PHOENIX -- At a press conference in Phoenix today, John McCain chimed in on the ad warthat Democratic presidential candidates fought over the weekend on who is best qualified to handle a crisis.
"I look forward to having that debate as to who is most qualified in the event of a national crisis and the phone ringing at 3 a.m. in the White House," he said in reference to the commercial Hillary Clinton released last week which jabbed at Barack Obama for his lack of experience.
"If the phone rang at 3 a.m. in the White House and I was the one to answer it, I would be the one most qualified to exercise the kind of judgment necessary to address a national security crisis," he said.
"I've been involved in every major national security challenge for the last 20 years that has faced this country and sometimes I've agreed with the admin and sometimes I have not but I'll rely on my record and my knowledge and my experience on national security issues and I'll match up with them on any opportunity."
Also today, McCain called Russia's election yesterday "a tragedy of history."
"Yesterday we saw what is unfortunately yet another step away from democracy in Russia," he said in a written statement.
"It is a tragedy of history that at this moment, when the democratic tide has reached more nations than ever before, the Russian people who rose in unison in 1991 to end totalitarian rule backed by a pervasive and cruel KGB would, after less than two decades, be again deprived of the opportunity to choose their leaders in a free and open contest."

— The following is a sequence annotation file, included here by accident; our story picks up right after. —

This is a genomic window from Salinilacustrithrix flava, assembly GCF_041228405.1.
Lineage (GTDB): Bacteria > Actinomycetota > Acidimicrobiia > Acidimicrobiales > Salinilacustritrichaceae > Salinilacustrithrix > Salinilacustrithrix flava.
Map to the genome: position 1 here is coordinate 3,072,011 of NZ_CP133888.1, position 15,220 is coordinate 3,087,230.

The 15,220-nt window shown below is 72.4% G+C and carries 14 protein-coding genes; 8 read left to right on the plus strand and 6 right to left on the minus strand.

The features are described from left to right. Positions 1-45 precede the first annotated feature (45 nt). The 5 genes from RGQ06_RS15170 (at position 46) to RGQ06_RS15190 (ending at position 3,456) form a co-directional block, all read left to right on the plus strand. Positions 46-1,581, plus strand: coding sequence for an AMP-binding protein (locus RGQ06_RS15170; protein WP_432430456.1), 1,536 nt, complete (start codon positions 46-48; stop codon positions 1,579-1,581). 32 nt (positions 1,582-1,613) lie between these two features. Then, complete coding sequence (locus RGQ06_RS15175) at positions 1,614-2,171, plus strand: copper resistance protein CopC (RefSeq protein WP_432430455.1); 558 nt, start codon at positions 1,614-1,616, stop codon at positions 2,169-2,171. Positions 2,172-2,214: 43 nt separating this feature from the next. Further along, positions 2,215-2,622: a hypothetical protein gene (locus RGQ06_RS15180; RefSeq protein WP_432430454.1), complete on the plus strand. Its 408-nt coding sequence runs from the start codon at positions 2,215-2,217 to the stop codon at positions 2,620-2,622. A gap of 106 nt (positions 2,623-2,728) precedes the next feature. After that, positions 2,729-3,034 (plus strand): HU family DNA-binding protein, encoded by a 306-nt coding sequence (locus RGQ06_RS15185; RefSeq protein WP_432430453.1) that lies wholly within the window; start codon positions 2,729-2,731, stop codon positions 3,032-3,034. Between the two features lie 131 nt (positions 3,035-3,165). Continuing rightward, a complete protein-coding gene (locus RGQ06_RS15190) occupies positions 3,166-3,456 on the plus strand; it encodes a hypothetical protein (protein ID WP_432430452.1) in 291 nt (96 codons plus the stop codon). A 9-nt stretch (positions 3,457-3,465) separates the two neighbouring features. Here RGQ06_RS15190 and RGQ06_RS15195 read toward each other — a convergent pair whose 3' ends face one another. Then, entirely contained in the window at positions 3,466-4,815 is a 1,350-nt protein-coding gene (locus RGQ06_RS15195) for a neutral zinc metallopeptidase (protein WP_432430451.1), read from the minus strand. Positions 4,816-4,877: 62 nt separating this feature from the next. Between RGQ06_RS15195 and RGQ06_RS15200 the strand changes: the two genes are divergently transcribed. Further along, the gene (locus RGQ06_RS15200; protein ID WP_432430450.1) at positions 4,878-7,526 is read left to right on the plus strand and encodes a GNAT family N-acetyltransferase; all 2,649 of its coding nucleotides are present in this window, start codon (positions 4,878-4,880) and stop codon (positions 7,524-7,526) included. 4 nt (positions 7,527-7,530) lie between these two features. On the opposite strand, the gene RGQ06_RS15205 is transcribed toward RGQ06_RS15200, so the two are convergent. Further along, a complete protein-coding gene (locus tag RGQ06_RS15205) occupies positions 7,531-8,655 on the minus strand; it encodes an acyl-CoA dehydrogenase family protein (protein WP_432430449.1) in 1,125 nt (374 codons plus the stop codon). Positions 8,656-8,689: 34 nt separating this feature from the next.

Today he told reporters that he thinks Russia is moving back in time instead of forward.
"We all knew, the protégé of Vladimir Putin was selected. The new president Medvedev it is obviously an election that would not pass the smell test in any functioning democracy. It's unfortunate that the people of Russia now seem to be going back to the days that they did not have the right to protect, to they have the right to free elections, and even a free society. These elections were clearly rigged, the opposition was repressed. And it's unfortunate," he said.
McCain was asked how he would deal with Russia if elected president. "I think that I would stand up to the Russians very strongly in this respect, that I don't think that they should attend G8 meetings, because the G8 is based on membership of countries that believe in free and open economies, free and open societies and free and fair elections and I don't think they should be included in the next G8 meeting," he said.